Photographs of Indianapolis buildings prior to the 1890s are difficult to find. Clients typically requested portraits, so most photograph galleries specialized in capturing the likenesses of individuals. Fortunately a few local photographers added landscape and architectural photography to their repertoire in the 1870s and 1880s and some of their stereoviews have survived, including this rare ca. 1876 bird’s-eye view looking north at the city from the tower of the Marion County Courthouse, then under construction. In 1876, photographer John W. Pendergast (1851-1928) had connections allowing him access to the not-yet-finished courthouse. His uncle John Pendergast served as general contractor...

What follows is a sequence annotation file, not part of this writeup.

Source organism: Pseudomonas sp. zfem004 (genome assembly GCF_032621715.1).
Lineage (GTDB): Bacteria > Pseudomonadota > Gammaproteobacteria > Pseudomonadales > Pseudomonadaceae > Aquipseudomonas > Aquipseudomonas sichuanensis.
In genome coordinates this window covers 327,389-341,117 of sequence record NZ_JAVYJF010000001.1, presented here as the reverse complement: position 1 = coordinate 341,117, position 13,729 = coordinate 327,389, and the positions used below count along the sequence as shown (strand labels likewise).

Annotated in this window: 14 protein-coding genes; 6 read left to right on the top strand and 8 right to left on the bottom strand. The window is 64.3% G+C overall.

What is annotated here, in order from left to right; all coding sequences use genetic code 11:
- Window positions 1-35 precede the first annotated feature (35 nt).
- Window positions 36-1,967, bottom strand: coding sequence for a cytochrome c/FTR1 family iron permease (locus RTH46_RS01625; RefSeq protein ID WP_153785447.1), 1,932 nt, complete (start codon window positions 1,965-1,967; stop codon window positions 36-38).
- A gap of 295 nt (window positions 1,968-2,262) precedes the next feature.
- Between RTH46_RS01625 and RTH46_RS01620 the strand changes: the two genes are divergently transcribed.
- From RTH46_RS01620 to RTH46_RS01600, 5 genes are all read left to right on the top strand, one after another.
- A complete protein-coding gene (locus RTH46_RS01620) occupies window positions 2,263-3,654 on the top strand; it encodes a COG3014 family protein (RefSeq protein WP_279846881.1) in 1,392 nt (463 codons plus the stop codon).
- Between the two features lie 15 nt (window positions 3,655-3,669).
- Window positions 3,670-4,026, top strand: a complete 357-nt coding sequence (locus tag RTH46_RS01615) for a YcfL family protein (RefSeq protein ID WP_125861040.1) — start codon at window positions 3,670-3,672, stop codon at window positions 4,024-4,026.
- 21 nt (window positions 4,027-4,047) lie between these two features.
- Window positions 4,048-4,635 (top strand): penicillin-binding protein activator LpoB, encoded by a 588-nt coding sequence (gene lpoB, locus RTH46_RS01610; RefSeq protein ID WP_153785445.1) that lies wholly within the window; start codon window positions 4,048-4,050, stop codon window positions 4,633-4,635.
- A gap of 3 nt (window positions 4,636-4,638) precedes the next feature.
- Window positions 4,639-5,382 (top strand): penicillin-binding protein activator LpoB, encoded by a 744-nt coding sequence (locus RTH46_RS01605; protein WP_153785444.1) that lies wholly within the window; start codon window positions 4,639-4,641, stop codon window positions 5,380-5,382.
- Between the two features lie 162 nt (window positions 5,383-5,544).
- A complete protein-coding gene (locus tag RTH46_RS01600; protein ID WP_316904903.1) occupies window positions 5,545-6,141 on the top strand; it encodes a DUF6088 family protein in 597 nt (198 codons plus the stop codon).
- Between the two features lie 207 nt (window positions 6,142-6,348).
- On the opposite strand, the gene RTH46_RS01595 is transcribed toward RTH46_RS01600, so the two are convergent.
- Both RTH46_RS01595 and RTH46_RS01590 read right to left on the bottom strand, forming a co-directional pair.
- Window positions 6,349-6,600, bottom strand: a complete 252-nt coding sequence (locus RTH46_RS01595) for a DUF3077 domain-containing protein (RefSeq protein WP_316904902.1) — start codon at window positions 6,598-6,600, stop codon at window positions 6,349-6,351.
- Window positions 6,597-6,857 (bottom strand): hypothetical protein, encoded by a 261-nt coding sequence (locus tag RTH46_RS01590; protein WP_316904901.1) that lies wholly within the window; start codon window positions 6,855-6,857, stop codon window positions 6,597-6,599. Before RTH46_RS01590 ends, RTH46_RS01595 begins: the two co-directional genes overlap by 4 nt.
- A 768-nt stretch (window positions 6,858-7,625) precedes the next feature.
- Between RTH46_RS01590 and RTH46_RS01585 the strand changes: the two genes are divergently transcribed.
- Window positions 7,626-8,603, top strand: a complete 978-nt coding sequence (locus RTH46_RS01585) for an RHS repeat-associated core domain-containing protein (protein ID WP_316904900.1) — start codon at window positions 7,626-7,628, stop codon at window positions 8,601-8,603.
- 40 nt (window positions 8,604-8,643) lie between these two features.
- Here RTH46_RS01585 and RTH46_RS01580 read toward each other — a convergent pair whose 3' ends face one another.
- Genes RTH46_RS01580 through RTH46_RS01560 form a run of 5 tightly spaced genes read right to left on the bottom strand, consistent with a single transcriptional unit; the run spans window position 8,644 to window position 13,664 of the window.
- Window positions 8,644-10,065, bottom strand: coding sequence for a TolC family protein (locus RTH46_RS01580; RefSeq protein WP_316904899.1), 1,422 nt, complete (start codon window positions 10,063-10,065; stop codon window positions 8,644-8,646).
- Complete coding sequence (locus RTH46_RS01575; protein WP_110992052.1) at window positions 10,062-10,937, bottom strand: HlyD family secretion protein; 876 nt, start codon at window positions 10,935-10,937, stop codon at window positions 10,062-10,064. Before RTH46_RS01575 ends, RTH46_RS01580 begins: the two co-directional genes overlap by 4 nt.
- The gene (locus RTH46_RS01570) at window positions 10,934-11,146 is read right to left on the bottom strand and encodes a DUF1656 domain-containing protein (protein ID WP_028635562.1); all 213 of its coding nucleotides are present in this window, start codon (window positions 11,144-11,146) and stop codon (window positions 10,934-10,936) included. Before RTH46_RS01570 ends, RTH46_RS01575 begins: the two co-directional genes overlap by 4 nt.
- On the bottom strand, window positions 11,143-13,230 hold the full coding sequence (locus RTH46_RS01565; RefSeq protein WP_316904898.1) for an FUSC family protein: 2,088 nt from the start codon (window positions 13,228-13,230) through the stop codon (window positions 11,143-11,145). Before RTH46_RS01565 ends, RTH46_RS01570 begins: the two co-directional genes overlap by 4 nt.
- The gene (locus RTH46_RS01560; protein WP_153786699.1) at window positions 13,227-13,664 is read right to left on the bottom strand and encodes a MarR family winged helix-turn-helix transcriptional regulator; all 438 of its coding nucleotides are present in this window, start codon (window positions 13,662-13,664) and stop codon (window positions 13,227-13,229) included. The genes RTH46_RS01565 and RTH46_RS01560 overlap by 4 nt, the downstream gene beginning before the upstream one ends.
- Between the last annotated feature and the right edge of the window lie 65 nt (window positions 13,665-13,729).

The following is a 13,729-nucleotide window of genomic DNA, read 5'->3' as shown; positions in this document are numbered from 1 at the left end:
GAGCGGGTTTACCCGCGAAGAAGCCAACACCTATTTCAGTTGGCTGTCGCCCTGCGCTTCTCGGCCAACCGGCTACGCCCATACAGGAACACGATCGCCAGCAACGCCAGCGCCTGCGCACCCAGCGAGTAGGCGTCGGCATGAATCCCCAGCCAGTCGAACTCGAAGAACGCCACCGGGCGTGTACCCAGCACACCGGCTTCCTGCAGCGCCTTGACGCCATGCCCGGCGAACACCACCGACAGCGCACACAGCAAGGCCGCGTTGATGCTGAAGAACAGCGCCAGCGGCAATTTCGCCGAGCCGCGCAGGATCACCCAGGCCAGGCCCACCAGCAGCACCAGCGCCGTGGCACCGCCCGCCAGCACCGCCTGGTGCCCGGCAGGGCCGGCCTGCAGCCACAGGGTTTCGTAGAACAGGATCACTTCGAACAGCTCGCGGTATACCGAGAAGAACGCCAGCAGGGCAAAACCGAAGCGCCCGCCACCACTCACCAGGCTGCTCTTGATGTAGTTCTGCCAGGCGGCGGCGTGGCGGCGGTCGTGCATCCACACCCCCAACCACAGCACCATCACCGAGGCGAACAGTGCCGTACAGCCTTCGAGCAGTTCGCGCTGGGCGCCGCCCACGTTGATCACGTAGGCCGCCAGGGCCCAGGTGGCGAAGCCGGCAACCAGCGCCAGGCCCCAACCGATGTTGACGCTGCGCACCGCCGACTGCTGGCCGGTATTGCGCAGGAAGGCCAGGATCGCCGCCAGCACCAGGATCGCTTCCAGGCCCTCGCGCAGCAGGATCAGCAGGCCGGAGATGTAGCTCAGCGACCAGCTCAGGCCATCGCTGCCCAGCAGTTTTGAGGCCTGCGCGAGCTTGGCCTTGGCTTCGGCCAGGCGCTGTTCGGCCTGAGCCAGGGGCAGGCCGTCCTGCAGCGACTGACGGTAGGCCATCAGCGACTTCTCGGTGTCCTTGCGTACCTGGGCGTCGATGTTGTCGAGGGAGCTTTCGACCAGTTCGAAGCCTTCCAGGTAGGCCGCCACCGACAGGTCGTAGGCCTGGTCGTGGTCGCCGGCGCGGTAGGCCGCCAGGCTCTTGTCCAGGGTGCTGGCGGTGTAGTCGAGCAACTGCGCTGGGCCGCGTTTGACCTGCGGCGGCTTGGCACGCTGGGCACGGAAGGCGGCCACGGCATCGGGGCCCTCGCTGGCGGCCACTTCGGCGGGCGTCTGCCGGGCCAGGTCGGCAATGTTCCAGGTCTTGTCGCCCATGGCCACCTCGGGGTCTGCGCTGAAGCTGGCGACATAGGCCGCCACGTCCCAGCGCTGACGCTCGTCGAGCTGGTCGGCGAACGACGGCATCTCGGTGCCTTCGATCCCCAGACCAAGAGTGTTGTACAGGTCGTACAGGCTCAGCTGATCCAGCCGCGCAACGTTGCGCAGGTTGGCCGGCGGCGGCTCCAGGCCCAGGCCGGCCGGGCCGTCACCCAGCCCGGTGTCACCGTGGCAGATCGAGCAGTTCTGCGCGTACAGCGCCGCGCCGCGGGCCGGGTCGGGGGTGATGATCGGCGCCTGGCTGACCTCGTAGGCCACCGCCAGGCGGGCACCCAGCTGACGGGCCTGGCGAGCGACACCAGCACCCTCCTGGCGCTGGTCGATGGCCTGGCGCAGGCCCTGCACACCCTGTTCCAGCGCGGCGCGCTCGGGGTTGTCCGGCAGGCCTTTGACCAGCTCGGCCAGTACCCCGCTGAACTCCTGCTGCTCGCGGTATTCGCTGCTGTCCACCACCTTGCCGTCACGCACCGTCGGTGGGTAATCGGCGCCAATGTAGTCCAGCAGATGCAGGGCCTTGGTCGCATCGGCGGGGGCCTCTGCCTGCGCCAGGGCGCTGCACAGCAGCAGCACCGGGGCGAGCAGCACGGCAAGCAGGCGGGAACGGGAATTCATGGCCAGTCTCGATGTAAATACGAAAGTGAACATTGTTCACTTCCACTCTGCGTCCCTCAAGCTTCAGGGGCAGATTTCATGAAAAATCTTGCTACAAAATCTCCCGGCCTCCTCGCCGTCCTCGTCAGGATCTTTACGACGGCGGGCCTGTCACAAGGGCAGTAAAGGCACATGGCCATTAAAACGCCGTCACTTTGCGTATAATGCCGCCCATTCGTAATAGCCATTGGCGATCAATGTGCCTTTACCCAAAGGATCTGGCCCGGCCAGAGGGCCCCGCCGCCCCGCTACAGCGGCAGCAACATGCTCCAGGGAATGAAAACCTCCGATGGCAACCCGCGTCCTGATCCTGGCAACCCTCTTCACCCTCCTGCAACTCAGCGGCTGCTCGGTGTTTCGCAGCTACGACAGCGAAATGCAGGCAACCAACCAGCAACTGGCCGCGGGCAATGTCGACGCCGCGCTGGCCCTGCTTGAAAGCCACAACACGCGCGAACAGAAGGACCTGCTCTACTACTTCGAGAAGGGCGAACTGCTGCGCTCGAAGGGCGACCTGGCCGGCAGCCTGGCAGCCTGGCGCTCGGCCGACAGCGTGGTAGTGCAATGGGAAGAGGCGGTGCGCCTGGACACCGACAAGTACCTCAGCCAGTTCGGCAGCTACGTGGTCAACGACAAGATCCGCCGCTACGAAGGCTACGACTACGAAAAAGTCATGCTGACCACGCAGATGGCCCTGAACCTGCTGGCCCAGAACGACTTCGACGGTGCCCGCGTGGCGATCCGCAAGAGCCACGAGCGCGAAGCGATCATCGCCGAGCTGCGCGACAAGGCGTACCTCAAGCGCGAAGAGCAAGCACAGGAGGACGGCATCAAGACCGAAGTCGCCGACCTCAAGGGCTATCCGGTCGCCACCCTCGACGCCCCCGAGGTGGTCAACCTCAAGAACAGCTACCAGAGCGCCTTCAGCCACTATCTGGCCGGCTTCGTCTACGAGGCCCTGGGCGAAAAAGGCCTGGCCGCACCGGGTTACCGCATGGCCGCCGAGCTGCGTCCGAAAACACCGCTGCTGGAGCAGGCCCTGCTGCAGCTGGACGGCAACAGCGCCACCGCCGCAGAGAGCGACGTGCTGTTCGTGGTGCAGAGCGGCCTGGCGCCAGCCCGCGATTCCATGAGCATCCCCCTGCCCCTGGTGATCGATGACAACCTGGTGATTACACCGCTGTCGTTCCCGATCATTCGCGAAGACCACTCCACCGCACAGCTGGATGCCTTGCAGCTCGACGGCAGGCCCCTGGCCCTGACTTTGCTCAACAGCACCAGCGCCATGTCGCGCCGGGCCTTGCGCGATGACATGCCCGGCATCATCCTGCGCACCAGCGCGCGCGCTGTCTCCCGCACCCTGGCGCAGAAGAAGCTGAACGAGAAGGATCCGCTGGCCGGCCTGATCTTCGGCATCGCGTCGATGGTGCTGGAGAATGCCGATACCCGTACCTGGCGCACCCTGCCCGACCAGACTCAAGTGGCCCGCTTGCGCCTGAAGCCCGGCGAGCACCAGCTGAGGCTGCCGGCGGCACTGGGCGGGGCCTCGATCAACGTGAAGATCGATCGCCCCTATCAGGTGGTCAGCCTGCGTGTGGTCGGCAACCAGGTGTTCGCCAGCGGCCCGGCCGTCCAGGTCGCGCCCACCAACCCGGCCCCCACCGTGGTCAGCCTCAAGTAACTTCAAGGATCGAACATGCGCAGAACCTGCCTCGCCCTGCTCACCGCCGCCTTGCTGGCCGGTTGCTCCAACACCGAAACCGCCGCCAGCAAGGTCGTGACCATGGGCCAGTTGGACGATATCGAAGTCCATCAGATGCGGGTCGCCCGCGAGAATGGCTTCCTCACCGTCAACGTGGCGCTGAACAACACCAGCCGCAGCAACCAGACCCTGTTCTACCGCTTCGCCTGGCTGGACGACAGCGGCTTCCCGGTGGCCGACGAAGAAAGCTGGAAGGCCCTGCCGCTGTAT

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Misc. Monday: Map Your Way Home via Trolley or Bus

1939 Indianapolis. Some of the streets have changed, but not the names–check out this map with street car, trackless trolley and bus stops in the epicenter of Indy. You could easily navigate from here to Broad Ripple or Mars Hill or other suburbs of old. In a recent conversation about how ‘The Circle’ could have more activity outside business and symphony hours, one person–quite rightly–asserted that without a higher concentration of immediate downtown residents, a constantly bustling circle didn’t seem likely. But what if we had a circulating trolley that dipped into the nearby neighborhoods, even two to five...

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Sunday Adverts: The Nose Knows